ImageToday is the big 4 0. In some ways it is a SCARY number. It sounds so big…so adult…so monumentous. I always thought that by 40 I would have life figured out and I would know exactly who I was and what I wanted from it. As I sit here today, I realize that is so far from the truth. Ask any other “adults” if they knew what life was about at 40 and if they were where they want to be and I bet 80% of them would look at you dumbfounded at not know what to say. Today, I am the same. I embrace what life has given me thus far, but I have no idea what lies ahead. Surely I will have many, many more years to find my answers.

I choose to look at my 40’s as a stepping stone for the years to come. I have been through a lot of good and bad times in these past 40 years. I have learned a lot and they taught me values, patience, understanding, and much, much more. I don’t know what will happen in the next 40 years, but I will take each day as it comes. After everything life has thrown at me, I can handle it. Bring it on!

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Les Miserables- My review

First, I must apologize for not blogging for a bit. Life took over. But I will try my hardest to keep up with this from now on.  thumbsup

 

So my husband asked me what I would like to do for my birthday this year. (I will be hitting the big 40 on Saturday.) I was able to convince him to take me to see Les Miserables. I have been wanting to see this film for awhile now and it seemed like a good time to get payback for all the action/Superhero movies I have sat through in the past year. (Avengers, anyone? Eeek.) He got a bit squirmy a few times, but he made it through like a champ! I had a hard time not bursting out singing in the middle of the theater. I held back the tears though, although an older couple in front of us were holding each other by the end and bawling.

Here is my two cents about the film:

Overall, it held up quite well to the Broadway musical. I enjoyed the fact that the actors actually did “live” takes of their songs and it wasn’t pre-taped and lip synched. You could truly read the emotions and passion on their faces as they sang. That process made all the difference in the world.

From the beginning shot of Hugh Jackman as Jean Valjean, I knew he would steal the show. His transformation into a slave was incredible. He was barely recognizable due to his weight loss and his hair cut short. His voice was wonderful throughout and he deserves all the accolades he has been receiving. (My husband kept waiting for Wolverines claws to come out and kill everyone. Would have made it a completely different, yet entertaining movie!) Hugh Jackman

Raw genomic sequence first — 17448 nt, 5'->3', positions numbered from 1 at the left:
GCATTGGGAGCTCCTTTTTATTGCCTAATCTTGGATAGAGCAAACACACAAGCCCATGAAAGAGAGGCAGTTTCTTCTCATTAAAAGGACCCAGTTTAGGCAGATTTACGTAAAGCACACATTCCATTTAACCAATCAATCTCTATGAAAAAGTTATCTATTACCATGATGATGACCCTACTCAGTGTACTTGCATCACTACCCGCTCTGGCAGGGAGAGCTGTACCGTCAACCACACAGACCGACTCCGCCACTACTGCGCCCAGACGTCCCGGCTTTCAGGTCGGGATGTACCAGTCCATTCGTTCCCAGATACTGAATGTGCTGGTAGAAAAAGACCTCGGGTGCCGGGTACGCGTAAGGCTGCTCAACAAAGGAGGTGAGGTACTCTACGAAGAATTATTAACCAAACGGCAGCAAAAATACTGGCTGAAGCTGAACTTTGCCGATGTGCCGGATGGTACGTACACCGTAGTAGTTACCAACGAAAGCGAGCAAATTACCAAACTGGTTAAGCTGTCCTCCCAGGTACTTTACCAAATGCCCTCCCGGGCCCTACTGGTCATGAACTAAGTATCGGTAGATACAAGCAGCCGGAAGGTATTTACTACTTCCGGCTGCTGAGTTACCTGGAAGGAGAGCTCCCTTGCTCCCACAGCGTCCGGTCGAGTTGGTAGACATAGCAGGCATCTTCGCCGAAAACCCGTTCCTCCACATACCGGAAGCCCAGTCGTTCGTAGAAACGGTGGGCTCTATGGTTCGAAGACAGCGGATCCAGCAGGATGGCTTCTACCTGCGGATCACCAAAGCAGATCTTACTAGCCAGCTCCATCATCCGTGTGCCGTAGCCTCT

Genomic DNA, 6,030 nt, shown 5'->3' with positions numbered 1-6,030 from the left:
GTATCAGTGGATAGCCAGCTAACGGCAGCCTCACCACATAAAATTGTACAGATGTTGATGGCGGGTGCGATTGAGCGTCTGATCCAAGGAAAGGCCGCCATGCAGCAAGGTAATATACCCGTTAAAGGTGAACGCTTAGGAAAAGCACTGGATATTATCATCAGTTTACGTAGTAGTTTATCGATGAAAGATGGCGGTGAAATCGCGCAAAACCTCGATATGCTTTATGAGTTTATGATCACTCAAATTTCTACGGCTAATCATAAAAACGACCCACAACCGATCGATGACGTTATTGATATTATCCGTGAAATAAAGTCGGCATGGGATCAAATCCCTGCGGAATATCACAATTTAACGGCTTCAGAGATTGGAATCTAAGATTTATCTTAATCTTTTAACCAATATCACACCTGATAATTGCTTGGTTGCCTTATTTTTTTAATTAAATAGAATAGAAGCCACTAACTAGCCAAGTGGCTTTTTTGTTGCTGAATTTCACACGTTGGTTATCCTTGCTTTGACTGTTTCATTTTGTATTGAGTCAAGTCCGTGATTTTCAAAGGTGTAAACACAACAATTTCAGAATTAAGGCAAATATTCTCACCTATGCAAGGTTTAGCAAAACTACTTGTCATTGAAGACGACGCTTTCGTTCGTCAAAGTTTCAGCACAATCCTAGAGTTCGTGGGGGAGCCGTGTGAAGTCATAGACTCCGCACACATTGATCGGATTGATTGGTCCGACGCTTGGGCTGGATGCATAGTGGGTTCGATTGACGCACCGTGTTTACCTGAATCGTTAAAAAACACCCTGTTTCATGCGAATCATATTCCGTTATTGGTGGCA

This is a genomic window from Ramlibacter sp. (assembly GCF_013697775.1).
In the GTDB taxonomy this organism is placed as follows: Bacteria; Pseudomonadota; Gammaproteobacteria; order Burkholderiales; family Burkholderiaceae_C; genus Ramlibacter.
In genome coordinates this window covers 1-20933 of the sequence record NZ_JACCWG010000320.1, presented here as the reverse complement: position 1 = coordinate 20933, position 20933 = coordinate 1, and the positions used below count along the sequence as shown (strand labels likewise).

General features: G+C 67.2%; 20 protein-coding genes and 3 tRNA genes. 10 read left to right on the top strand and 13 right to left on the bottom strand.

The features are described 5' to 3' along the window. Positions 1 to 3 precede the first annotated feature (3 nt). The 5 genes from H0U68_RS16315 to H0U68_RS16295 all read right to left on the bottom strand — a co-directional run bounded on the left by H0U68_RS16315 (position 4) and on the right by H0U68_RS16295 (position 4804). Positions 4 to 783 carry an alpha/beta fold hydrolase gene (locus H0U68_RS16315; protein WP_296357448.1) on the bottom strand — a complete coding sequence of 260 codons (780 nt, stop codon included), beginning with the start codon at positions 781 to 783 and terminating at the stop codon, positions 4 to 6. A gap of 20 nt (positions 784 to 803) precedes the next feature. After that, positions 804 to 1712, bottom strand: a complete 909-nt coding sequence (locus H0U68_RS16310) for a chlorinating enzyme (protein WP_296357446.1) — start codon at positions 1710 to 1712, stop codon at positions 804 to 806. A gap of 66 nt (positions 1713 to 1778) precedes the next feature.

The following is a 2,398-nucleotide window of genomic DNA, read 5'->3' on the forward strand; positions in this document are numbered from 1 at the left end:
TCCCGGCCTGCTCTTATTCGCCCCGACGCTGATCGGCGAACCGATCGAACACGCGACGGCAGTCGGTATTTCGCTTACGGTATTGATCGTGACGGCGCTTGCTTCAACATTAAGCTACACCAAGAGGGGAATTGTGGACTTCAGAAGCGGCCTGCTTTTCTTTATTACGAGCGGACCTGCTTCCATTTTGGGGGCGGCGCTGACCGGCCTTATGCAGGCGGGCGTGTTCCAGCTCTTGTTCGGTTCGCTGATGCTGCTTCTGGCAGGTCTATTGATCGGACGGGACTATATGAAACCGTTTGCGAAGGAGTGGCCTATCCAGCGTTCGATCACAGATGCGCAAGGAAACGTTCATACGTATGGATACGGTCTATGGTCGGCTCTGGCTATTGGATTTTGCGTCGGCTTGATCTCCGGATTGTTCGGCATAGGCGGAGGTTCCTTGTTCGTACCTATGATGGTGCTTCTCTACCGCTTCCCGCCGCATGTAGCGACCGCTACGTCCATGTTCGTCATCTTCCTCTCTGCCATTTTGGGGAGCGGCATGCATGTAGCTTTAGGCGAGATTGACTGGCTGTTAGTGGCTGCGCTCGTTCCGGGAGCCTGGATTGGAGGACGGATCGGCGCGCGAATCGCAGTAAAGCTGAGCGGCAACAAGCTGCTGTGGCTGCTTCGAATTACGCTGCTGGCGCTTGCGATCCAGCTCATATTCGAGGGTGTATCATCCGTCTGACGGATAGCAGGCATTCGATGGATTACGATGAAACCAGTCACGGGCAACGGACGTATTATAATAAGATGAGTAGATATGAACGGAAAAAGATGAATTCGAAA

LOVED Anne Hathaway as Fantine. The fact that she allowed her hair to be chopped off to keep the authenticity of the role made Fantine seem so much more real. Her version of “I Dreamed a Dream” blew me away. I was hoping her character would live longer so I could hear more of her beautiful voice. Anne has come a LONG way from the Princess Diaries! reg_1024.lesmis.anne.mh.053012

 

As for Russell Crowe…His acting as Javert was great. He definitely embraced the character. But, as for his singing…maybe he could have used a few more vocal lessons. It was good for what it was, but it couldn’t hold up to the other voice talents in the film. I honestly have to say it took me out of the movie a bit.   crowe-1-0102

Amanda Seyfried was wonderful as Cosette. Her vocals, as always, were impeccable. Some of her high notes blew me away. She played quite well off of Hugh Jackman and Eddie Redmayne. The only time I almost shed tears was at the end when Jean Valjean is dying (Sorry. Spoiler alert!) and Cosette is weeping. Such beautiful acting by all.  les-miserables-still08 A Seyfried

Eddie Redmayne was perfect as Marius. I had never heard Eddie sing before, but was pleasantly surprised! He has such a beautiful tone. (Decent eye candy as well!) His scenes with both Amanda and Samantha Barks were wonderful. les-miserables-eddie-redmayne

Samantha Barks as Eponine was ingenious. It is hard to believe that this is her first feature film role! I had seen her play the role in the 25th Anniversary version of the musical. She was just as breathtaking on the big screen. Samantha’s version of “On My Own” was mesmerizing. That is my favorite song from the musical and she is now my favorite artist to sing it.  Samantha Barks

Isabelle Allen as young Cosette and Daniel Huttlestone as Gavroche were adorable. Isabelle was spot on singing “Castle on a Cloud”. She was amusing while trying to get away from the innkeeper and his wife! Daniel was hilarious with “Little People”. Such a little bad ass! I knew his death scene (Again, sorry. Spoiler alert!) was imminent, but it still shocked me. I hated to see him go.  les

The parts that concerned me the most were of the innkeeper and his wife. When I heard that the wife would be Helena Bonham Carter, that seemed fitting. She always does wacky roles. When I heard Sacha Baron Cohen was cast as the innkeeper I wasn’t as thrilled. Never been a huge fan of his. He just seems like a total jerk to me. But, singing aside, they both did the roles justice. They were quite entertaining and I guess that is the bottom line. les-miserables-helena-bonham-carter-sacha-baron-cohen-thenardier-via-suicideblonde

Overall, I would say that I quite enjoyed the film. The music and vocal talents were outstanding and the acting was wonderful. I would easily recommend it to those that enjoy musicals and to those that need to get payback for all the action movies you have endured! (Love you hubby!) I would give it an 81/2 out of 10.